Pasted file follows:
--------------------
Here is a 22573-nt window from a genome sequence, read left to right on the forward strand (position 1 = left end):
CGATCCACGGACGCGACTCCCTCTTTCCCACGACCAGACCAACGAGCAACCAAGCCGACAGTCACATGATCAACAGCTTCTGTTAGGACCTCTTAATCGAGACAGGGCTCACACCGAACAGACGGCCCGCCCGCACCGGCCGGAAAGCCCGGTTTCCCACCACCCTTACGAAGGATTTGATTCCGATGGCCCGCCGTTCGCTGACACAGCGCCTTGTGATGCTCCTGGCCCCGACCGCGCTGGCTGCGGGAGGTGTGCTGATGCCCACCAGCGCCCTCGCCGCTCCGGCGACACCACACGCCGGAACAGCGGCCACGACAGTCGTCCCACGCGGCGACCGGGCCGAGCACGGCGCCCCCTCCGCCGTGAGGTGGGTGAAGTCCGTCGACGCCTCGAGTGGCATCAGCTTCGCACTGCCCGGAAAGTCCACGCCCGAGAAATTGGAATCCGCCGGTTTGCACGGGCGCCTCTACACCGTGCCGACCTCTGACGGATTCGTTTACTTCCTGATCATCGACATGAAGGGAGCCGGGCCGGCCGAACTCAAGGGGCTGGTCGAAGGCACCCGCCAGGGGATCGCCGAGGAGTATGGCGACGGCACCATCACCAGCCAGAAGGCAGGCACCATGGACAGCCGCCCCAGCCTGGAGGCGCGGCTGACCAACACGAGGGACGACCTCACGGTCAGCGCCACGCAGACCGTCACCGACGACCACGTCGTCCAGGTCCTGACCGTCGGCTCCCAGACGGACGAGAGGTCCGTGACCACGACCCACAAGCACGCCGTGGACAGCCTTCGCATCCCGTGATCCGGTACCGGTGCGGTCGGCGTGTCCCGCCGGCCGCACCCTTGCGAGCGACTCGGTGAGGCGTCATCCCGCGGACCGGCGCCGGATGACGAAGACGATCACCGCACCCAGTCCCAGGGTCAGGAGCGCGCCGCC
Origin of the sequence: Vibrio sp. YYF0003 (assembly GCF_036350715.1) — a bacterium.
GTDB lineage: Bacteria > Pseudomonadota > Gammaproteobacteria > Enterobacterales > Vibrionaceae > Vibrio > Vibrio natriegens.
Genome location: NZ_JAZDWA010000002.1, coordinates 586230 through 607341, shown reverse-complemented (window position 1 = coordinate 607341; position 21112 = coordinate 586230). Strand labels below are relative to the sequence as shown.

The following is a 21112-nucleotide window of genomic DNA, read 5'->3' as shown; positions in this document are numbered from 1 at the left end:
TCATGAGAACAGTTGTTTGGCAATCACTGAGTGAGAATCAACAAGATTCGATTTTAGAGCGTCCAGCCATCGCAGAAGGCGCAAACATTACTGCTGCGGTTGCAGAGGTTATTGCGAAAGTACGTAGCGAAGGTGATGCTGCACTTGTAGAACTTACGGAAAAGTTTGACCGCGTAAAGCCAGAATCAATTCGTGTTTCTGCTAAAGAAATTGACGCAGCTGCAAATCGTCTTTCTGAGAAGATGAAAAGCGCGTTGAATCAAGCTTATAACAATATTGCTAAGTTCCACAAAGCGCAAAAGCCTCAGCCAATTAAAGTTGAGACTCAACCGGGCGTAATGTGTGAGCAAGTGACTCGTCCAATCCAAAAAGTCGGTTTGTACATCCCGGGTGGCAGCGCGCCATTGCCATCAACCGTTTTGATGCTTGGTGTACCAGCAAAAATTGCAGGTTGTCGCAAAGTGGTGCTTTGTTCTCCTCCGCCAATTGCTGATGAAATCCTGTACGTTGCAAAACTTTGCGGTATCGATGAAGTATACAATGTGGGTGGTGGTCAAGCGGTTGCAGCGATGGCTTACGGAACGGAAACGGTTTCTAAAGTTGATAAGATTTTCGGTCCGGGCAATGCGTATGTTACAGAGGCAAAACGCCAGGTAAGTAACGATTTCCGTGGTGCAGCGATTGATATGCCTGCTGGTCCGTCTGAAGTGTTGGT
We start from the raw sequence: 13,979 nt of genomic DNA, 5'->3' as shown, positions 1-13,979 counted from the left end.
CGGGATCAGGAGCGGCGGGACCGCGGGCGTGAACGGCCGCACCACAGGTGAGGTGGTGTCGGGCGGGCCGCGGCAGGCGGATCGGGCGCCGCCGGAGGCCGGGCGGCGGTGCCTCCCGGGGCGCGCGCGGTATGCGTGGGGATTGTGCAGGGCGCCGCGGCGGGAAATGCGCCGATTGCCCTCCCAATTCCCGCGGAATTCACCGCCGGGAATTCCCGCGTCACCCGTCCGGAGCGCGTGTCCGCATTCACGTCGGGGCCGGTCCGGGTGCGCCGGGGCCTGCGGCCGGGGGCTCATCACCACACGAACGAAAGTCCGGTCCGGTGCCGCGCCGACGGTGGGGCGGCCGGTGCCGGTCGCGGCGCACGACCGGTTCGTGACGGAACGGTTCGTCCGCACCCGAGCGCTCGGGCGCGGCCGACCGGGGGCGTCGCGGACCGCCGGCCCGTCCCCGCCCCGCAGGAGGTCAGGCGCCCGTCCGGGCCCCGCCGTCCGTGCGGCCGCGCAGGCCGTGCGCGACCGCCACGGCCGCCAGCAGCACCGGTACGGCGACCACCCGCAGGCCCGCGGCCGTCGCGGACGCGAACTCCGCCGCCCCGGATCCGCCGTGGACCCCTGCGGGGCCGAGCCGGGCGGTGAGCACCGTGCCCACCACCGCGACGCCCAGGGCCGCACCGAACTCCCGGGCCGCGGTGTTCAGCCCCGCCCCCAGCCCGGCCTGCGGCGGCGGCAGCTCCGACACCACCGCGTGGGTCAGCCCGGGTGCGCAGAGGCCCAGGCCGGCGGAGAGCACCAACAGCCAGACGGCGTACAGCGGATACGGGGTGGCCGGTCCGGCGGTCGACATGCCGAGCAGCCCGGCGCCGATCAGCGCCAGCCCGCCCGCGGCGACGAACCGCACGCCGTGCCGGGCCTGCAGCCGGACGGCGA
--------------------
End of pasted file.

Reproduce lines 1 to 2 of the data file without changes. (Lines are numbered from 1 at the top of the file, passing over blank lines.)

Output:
Here is a 22573-nt window from a genome sequence, read left to right on the forward strand (position 1 = left end):
CGATCCACGGACGCGACTCCCTCTTTCCCACGACCAGACCAACGAGCAACCAAGCCGACAGTCACATGATCAACAGCTTCTGTTAGGACCTCTTAATCGAGACAGGGCTCACACCGAACAGACGGCCCGCCCGCACCGGCCGGAAAGCCCGGTTTCCCACCACCCTTACGAAGGATTTGATTCCGATGGCCCGCCGTTCGCTGACACAGCGCCTTGTGATGCTCCTGGCCCCGACCGCGCTGGCTGCGGGAGGTGTGCTGATGCCCACCAGCGCCCTCGCCGCTCCGGCGACACCACACGCCGGAACAGCGGCCACGACAGTCGTCCCACGCGGCGACCGGGCCGAGCACGGCGCCCCCTCCGCCGTGAGGTGGGTGAAGTCCGTCGACGCCTCGAGTGGCATCAGCTTCGCACTGCCCGGAAAGTCCACGCCCGAGAAATTGGAATCCGCCGGTTTGCACGGGCGCCTCTACACCGTGCCGACCTCTGACGGATTCGTTTACTTCCTGATCATCGACATGAAGGGAGCCGGGCCGGCCGAACTCAAGGGGCTGGTCGAAGGCACCCGCCAGGGGATCGCCGAGGAGTATGGCGACGGCACCATCACCAGCCAGAAGGCAGGCACCATGGACAGCCGCCCCAGCCTGGAGGCGCGGCTGACCAACACGAGGGACGACCTCACGGTCAGCGCCACGCAGACCGTCACCGACGACCACGTCGTCCAGGTCCTGACCGTCGGCTCCCAGACGGACGAGAGGTCCGTGACCACGACCCACAAGCACGCCGTGGACAGCCTTCGCATCCCGTGATCCGGTACCGGTGCGGTCGGCGTGTCCCGCCGGCCGCACCCTTGCGAGCGACTCGGTGAGGCGTCATCCCGCGGACCGGCGCCGGATGACGAAGACGATCACCGCACCCAGTCCCAGGGTCAGGAGCGCGCCGCC